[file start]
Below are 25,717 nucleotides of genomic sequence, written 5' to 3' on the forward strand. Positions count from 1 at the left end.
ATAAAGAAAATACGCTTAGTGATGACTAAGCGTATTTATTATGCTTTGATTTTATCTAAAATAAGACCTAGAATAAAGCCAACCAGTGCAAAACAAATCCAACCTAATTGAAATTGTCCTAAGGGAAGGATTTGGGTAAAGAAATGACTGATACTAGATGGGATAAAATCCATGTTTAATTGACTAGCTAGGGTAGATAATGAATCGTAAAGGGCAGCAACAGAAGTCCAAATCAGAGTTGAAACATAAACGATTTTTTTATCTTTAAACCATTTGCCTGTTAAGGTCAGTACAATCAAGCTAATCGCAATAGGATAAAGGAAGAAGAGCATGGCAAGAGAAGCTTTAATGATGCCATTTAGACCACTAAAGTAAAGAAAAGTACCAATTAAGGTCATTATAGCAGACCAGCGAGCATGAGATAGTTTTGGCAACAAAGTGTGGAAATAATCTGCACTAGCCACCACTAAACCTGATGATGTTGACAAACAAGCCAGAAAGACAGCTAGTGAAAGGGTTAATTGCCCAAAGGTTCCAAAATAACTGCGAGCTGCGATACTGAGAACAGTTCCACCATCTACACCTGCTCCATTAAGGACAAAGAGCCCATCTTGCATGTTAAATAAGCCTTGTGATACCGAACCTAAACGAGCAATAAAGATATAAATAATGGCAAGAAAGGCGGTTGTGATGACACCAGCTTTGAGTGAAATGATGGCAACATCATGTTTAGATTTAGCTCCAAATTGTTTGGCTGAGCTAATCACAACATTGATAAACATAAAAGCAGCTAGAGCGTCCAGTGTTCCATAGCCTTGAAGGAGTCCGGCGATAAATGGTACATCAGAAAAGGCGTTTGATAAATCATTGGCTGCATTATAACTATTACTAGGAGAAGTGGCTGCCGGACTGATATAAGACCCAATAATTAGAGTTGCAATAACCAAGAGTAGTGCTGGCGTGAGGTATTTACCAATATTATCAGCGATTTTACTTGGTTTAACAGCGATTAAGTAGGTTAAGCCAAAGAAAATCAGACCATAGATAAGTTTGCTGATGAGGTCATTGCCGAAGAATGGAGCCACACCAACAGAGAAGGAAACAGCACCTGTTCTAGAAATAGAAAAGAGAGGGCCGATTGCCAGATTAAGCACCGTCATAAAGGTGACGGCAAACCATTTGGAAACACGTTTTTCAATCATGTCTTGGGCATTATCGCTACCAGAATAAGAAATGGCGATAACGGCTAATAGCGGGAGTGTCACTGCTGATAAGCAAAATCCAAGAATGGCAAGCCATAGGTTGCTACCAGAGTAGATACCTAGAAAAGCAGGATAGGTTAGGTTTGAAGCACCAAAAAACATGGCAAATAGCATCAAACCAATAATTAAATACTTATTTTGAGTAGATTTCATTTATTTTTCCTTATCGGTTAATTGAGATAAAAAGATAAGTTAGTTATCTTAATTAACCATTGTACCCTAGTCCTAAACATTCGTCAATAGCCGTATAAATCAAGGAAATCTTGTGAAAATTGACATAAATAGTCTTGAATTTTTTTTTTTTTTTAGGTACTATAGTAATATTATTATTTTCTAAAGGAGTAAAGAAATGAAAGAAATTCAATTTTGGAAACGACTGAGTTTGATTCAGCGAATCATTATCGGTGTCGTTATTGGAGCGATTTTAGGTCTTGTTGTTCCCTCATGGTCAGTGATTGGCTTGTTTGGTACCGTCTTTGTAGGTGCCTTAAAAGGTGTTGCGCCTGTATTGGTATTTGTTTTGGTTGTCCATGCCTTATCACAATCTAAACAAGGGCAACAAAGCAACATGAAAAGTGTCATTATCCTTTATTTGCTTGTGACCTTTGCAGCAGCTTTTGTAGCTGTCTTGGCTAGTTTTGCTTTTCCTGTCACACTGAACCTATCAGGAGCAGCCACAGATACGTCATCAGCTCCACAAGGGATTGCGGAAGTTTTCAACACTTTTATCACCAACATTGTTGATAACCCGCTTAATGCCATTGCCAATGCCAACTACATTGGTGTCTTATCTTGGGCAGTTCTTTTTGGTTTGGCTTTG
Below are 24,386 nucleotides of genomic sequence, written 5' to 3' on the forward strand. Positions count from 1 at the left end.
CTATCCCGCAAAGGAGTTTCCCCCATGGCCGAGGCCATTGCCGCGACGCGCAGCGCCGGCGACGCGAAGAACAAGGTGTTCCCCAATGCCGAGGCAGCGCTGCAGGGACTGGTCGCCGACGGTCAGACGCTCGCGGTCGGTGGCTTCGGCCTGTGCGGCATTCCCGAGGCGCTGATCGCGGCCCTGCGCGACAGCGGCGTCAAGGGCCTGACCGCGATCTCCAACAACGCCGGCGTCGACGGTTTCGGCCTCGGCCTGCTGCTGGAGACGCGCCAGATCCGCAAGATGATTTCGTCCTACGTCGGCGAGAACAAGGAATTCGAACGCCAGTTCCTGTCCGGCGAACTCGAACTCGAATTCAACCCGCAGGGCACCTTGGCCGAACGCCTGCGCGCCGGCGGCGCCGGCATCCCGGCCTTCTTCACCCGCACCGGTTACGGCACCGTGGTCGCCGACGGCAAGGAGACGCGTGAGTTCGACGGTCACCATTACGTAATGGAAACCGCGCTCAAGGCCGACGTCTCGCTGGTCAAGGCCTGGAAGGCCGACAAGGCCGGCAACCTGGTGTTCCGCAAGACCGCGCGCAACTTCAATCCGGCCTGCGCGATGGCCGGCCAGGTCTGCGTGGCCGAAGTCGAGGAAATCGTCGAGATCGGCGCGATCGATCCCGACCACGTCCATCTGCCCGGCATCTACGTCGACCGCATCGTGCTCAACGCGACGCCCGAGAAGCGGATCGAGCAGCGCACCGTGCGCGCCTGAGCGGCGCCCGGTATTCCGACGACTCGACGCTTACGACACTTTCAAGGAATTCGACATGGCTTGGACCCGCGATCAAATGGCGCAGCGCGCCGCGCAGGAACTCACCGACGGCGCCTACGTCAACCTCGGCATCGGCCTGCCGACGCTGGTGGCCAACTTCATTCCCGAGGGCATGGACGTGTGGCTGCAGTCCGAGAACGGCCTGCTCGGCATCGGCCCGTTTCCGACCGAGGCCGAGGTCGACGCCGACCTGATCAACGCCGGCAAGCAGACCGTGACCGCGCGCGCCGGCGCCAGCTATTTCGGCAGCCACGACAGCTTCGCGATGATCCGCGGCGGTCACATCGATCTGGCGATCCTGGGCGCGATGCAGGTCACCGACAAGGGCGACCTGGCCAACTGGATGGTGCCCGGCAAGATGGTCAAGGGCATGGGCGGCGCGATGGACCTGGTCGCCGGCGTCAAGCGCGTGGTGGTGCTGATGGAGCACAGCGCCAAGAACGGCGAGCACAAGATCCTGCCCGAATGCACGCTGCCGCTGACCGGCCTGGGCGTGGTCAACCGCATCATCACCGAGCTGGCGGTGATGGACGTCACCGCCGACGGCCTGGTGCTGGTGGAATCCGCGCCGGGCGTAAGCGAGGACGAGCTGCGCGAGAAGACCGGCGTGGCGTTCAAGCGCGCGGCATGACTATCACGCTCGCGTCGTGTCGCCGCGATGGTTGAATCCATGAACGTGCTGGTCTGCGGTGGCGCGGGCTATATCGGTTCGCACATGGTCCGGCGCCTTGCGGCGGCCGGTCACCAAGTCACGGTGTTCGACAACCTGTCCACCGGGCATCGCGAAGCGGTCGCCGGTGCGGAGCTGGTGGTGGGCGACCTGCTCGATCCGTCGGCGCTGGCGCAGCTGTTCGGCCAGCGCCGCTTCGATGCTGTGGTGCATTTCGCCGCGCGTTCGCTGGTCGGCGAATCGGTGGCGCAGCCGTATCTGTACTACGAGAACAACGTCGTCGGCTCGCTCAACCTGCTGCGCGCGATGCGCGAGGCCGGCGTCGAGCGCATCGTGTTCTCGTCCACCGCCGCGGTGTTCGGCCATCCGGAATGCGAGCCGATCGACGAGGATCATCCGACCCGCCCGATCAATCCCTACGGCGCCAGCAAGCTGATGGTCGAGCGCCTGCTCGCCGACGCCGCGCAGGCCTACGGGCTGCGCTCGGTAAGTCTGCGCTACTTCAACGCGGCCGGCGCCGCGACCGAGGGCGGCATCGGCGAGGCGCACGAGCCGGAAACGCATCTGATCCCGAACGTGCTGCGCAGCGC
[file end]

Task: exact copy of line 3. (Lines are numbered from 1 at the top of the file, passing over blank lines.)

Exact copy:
Below are 24,386 nucleotides of genomic sequence, written 5' to 3' on the forward strand. Positions count from 1 at the left end.